This is very common. It's called a lease.
Yeah, well that stands to reason.  After all, lease is a synonym for rent; a car lease, for example, is just a long-term rental. 

TrMama

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Re: Bankrate: "Take it slow on a personal loan for a horse"
« Reply #13 on: May 27, 2016, 12:57:55 PM »
I rode as a teen and despite my best efforts my two kids are now super interested in riding. When I was a kid, we lived in a cheaper area where it only cost $150/mo for board (food and stable rent for the horse) and shoes were only $75/8 weeks. It made more financial sense to buy.

The town we live in now, board is $750/mo. Or I can lease a horse for $200/mo, that allows the kids to ride twice a week. Plus, I'm not responsible for any of the other costs. Horse shoes ($195/8 weeks), vet (don't want to know), equipment ($600 to get set up), depreciation on the animal itself ($2K ish?).

Plus, a horse is not like a bicycle you don't ride anymore. If we were to buy a horse and then decide we didn't want it anymore, we're still stuck with the monthly fees for its care until it can be sold and frankly, horses can be really hard to sell. In fact, there are always lots around that people are trying to give away. So, if your friend's costs are similar to ours, then I think leasing is the lesser of the two evils. It's certainly less financially risky.

ringer707

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Re: Bankrate: "Take it slow on a personal loan for a horse"
« Reply #14 on: May 29, 2016, 03:39:10 PM »
No that doesn't make any sense to me. I could maybe see something if it meant that only she could ride that horse, but otherwise it sounds like the people that own the horse farm are getting everything subsidized by them.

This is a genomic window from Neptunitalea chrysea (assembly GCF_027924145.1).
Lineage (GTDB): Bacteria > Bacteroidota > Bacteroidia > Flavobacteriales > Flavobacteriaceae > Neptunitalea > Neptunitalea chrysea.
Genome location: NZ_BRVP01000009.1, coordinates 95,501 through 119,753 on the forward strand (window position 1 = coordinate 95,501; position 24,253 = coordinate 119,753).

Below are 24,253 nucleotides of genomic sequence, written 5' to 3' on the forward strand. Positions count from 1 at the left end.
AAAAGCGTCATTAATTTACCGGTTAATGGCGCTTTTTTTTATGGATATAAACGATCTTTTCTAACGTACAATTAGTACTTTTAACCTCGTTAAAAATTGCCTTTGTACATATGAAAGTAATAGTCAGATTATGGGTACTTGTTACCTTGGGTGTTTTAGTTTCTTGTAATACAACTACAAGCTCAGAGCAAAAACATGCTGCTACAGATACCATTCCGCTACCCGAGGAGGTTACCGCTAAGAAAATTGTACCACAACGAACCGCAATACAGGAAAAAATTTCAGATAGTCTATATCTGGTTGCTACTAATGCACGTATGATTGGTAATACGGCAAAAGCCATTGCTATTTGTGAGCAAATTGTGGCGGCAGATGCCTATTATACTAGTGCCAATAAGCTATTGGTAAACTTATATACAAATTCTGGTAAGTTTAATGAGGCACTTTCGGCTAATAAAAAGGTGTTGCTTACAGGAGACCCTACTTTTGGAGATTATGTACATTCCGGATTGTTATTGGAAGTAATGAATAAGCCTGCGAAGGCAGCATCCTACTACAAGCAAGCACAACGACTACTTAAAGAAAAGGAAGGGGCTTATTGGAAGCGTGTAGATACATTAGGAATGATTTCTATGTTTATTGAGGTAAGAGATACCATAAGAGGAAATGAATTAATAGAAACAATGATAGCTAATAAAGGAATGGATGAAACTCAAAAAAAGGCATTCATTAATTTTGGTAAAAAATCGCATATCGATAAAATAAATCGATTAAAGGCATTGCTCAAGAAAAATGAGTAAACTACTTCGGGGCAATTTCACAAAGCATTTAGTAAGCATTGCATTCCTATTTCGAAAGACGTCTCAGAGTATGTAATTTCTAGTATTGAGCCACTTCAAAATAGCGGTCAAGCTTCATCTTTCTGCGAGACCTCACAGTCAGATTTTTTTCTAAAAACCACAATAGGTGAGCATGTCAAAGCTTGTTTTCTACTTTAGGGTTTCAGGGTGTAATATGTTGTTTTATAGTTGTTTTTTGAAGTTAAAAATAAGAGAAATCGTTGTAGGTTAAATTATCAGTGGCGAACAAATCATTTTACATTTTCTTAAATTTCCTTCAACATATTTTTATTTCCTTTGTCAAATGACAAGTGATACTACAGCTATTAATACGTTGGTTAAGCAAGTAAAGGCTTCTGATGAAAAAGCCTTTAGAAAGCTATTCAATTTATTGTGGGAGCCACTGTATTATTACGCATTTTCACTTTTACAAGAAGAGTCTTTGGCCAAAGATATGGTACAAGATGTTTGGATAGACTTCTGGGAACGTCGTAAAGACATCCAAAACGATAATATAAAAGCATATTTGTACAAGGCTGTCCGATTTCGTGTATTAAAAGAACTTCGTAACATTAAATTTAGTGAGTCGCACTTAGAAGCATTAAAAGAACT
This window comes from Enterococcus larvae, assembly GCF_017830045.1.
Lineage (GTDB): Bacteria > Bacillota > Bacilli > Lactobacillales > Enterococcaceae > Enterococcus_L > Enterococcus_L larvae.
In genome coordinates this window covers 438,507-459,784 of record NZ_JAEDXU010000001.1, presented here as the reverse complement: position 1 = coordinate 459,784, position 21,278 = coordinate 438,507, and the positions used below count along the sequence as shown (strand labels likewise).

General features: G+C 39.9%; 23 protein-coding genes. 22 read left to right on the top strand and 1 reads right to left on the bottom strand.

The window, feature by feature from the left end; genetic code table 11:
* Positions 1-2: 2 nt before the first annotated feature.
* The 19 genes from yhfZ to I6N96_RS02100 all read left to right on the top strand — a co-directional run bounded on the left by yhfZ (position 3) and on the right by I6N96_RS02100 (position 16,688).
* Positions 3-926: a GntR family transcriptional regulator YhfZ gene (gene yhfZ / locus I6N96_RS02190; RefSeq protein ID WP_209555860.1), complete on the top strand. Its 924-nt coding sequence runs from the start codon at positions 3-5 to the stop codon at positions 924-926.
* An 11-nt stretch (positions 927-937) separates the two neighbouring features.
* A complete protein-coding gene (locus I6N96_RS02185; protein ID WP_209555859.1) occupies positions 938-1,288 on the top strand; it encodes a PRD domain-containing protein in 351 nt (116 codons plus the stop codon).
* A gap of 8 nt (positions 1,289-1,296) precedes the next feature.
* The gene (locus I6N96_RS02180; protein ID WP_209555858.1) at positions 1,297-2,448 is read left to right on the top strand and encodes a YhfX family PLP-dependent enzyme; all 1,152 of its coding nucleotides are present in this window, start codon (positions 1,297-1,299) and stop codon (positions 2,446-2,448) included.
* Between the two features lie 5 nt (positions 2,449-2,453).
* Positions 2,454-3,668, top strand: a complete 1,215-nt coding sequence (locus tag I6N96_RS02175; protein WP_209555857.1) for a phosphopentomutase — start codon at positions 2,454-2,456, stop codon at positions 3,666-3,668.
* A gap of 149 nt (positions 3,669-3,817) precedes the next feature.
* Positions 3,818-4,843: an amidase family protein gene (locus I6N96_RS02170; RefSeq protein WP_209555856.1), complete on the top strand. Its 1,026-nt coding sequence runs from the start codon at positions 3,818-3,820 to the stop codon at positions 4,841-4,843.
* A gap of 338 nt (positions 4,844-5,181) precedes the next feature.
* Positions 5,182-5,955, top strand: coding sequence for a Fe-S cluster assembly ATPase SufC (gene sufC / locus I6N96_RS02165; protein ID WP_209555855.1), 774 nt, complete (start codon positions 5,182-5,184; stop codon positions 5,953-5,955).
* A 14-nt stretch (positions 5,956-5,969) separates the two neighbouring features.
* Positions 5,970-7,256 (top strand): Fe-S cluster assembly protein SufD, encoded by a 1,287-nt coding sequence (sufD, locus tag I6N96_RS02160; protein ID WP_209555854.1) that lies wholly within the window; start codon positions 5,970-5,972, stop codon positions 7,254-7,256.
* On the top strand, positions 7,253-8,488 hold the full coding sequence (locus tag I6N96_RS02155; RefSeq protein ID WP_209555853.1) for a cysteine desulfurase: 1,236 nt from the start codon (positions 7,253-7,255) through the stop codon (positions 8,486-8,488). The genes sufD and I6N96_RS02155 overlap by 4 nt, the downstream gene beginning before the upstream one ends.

Is there a chance that based on how often she rides "her" horse that it comes out to being cheaper than single day rides?
Benefits are all for the owner -- that's exactly what I thought, but my rent-a-horse friend says I don't get it. 

I suppose it could come out cheaper if you ride every day, but when the horse is not physically on your property, I suspect it'd be hard to ride every day.   

This is very common. It's called a lease.
Yeah, well that stands to reason.  After all, lease is a synonym for rent; a car lease, for example, is just a long-term rental.

Not sure what you mean. I just meant it's referred to as leasing a horse; you wouldn't ever say you're "renting" a horse. If you're leasing a horse, you generally intend to lease it for an extended period of time.

ringer707

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Re: Bankrate: "Take it slow on a personal loan for a horse"
« Reply #15 on: May 29, 2016, 03:41:45 PM »
Out of curiosity, how much does it cost in your area to rent a horse for a ride for fun? I haven't ridden since I was a kid and I recall it being a thrill.

I have friends that do guided trail rides on their property where you basically just show up, get a brief lesson on how to steer, stop, etc., and ride for an hour and a half for $80. I think it all depends on where you are/what you're trying to do. I know more touristy areas can be extremely high. I traveled out west several years ago and really wanted to trail ride in the mountains but couldn't really stomach paying hundreds of dollars to ride for a couple hours when I've got six horses at home!

K-ice

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Re: Bankrate: "Take it slow on a personal loan for a horse"
« Reply #16 on: May 30, 2016, 11:05:03 AM »